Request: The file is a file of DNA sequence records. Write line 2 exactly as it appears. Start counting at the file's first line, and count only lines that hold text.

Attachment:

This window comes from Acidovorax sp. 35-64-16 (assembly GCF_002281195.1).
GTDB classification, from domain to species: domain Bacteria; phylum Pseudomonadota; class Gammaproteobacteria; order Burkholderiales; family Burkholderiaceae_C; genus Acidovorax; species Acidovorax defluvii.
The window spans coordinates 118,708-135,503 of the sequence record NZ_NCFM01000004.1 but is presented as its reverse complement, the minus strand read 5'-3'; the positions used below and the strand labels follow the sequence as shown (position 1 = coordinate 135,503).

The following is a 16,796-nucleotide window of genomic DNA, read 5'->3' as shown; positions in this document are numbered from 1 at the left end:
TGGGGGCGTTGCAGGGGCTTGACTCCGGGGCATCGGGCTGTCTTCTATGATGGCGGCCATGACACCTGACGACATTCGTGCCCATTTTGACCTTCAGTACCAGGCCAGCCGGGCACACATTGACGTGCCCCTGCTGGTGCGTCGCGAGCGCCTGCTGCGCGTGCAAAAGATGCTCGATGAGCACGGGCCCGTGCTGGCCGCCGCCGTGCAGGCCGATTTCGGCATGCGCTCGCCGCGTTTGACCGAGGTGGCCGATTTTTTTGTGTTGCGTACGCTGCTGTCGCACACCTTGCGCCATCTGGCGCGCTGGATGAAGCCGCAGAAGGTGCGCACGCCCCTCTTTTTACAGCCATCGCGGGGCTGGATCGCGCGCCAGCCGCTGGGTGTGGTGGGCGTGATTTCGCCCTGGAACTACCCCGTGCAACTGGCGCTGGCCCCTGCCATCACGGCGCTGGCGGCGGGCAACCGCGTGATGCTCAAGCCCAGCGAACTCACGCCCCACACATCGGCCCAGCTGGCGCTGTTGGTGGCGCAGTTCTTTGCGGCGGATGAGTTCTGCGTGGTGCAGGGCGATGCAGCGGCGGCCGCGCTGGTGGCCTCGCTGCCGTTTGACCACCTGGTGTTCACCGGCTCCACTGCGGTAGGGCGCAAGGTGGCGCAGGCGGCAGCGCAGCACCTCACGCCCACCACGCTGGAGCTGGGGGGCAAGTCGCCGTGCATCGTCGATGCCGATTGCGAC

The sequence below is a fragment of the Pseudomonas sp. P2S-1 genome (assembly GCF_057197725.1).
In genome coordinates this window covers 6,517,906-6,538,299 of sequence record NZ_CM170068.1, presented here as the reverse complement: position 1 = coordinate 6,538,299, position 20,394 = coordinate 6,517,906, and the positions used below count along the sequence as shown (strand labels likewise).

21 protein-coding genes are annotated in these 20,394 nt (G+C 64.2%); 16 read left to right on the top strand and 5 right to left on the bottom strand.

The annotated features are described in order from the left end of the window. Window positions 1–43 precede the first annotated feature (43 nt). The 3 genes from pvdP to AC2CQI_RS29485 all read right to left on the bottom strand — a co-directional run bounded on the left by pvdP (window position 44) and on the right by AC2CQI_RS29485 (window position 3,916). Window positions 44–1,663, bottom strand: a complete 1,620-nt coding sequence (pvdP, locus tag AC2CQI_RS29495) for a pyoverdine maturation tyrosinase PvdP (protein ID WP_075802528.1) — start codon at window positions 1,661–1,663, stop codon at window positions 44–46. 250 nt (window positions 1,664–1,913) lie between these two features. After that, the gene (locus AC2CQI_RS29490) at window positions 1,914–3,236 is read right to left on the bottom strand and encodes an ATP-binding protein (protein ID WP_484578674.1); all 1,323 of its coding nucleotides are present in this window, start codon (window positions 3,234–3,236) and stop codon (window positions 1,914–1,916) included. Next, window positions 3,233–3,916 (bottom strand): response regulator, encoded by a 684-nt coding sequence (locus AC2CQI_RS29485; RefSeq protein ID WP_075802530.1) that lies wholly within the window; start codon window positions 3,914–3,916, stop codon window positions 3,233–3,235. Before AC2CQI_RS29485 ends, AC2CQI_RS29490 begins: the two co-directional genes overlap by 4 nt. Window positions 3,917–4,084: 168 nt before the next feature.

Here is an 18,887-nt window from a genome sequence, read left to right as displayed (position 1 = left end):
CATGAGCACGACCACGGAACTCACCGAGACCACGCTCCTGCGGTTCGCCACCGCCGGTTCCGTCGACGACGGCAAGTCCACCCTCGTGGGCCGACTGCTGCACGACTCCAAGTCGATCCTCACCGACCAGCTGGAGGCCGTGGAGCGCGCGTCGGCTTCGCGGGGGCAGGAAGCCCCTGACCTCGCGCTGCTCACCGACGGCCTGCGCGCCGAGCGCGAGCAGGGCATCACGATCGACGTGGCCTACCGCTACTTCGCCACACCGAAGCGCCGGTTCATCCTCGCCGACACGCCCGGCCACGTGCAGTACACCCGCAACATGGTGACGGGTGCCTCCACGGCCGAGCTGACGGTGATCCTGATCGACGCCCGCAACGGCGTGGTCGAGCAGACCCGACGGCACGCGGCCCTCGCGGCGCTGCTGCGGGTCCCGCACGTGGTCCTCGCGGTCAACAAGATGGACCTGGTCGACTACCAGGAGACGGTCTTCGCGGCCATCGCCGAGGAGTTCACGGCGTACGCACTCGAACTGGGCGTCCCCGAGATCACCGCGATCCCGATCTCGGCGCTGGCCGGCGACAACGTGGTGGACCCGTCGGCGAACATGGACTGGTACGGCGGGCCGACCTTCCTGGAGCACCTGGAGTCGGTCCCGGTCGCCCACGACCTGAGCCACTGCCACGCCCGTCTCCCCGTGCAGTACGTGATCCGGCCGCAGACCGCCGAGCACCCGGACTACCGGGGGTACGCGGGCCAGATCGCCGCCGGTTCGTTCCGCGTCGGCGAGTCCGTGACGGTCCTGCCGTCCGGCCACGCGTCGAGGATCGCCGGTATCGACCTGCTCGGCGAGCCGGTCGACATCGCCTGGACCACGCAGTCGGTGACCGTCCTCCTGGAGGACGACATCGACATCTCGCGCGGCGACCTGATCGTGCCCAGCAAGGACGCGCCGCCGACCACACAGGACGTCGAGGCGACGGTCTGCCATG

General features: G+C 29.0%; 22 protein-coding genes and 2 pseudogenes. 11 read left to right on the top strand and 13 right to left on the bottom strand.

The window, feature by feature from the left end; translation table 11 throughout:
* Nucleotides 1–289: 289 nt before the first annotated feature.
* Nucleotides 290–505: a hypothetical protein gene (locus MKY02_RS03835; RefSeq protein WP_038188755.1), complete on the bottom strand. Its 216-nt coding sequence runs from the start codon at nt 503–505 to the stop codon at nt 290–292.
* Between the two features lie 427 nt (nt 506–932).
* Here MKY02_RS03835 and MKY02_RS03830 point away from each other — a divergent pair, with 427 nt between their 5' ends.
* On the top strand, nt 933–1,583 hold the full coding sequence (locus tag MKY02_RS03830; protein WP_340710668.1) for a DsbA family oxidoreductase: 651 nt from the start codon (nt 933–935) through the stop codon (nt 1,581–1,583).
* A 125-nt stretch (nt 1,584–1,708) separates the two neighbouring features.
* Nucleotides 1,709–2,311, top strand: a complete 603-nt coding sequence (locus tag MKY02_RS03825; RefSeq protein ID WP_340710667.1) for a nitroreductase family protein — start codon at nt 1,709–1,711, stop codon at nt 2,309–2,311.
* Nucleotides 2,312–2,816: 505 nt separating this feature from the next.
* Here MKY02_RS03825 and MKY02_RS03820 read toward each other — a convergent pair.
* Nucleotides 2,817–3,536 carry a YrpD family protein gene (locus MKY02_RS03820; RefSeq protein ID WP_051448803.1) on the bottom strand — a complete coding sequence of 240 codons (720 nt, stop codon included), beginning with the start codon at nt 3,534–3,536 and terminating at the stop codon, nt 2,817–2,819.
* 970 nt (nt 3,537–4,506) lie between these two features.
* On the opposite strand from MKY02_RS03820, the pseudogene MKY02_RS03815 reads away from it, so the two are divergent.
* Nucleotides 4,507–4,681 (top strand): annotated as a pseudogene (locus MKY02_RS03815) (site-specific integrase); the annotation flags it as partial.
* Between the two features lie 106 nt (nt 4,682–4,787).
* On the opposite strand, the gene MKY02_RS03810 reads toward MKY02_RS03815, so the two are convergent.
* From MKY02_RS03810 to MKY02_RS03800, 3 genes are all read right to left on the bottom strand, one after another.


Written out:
GTDB classification, from domain to species: domain Bacteria; phylum Pseudomonadota; class Gammaproteobacteria; order Burkholderiales; family Burkholderiaceae_C; genus Acidovorax; species Acidovorax defluvii.